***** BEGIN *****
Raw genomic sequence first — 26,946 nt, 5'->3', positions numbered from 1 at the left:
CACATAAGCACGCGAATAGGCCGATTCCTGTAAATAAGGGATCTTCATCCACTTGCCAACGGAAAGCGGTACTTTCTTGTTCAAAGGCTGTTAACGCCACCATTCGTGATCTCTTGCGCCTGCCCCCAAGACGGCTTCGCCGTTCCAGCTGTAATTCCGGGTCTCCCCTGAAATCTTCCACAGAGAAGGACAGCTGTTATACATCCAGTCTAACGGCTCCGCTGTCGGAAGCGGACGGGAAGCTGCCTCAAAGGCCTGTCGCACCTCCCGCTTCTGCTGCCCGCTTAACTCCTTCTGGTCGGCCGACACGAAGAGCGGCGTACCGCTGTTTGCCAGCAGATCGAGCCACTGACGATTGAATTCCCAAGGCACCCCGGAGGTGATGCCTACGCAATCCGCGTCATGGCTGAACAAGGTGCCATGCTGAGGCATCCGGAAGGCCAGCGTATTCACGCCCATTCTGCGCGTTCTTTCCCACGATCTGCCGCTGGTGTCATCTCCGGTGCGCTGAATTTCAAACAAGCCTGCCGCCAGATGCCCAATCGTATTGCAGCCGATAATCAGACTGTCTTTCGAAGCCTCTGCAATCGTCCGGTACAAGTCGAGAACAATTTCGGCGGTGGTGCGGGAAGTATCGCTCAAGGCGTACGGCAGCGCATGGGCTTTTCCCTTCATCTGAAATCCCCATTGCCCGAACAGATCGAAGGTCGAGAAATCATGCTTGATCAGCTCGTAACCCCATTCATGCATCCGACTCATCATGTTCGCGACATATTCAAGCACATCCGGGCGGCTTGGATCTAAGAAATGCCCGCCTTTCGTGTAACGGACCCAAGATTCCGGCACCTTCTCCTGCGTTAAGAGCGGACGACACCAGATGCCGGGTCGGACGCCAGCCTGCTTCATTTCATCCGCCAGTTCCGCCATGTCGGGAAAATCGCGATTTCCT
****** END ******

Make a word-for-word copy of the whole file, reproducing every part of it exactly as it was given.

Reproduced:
Raw genomic sequence first — 26,946 nt, 5'->3', positions numbered from 1 at the left:
CACATAAGCACGCGAATAGGCCGATTCCTGTAAATAAGGGATCTTCATCCACTTGCCAACGGAAAGCGGTACTTTCTTGTTCAAAGGCTGTTAACGCCACCATTCGTGATCTCTTGCGCCTGCCCCCAAGACGGCTTCGCCGTTCCAGCTGTAATTCCGGGTCTCCCCTGAAATCTTCCACAGAGAAGGACAGCTGTTATACATCCAGTCTAACGGCTCCGCTGTCGGAAGCGGACGGGAAGCTGCCTCAAAGGCCTGTCGCACCTCCCGCTTCTGCTGCCCGCTTAACTCCTTCTGGTCGGCCGACACGAAGAGCGGCGTACCGCTGTTTGCCAGCAGATCGAGCCACTGACGATTGAATTCCCAAGGCACCCCGGAGGTGATGCCTACGCAATCCGCGTCATGGCTGAACAAGGTGCCATGCTGAGGCATCCGGAAGGCCAGCGTATTCACGCCCATTCTGCGCGTTCTTTCCCACGATCTGCCGCTGGTGTCATCTCCGGTGCGCTGAATTTCAAACAAGCCTGCCGCCAGATGCCCAATCGTATTGCAGCCGATAATCAGACTGTCTTTCGAAGCCTCTGCAATCGTCCGGTACAAGTCGAGAACAATTTCGGCGGTGGTGCGGGAAGTATCGCTCAAGGCGTACGGCAGCGCATGGGCTTTTCCCTTCATCTGAAATCCCCATTGCCCGAACAGATCGAAGGTCGAGAAATCATGCTTGATCAGCTCGTAACCCCATTCATGCATCCGACTCATCATGTTCGCGACATATTCAAGCACATCCGGGCGGCTTGGATCTAAGAAATGCCCGCCTTTCGTGTAACGGACCCAAGATTCCGGCACCTTCTCCTGCGTTAAGAGCGGACGACACCAGATGCCGGGTCGGACGCCAGCCTGCTTCATTTCATCCGCCAGTTCCGCCATGTCGGGAAAATCGCGATTTCCT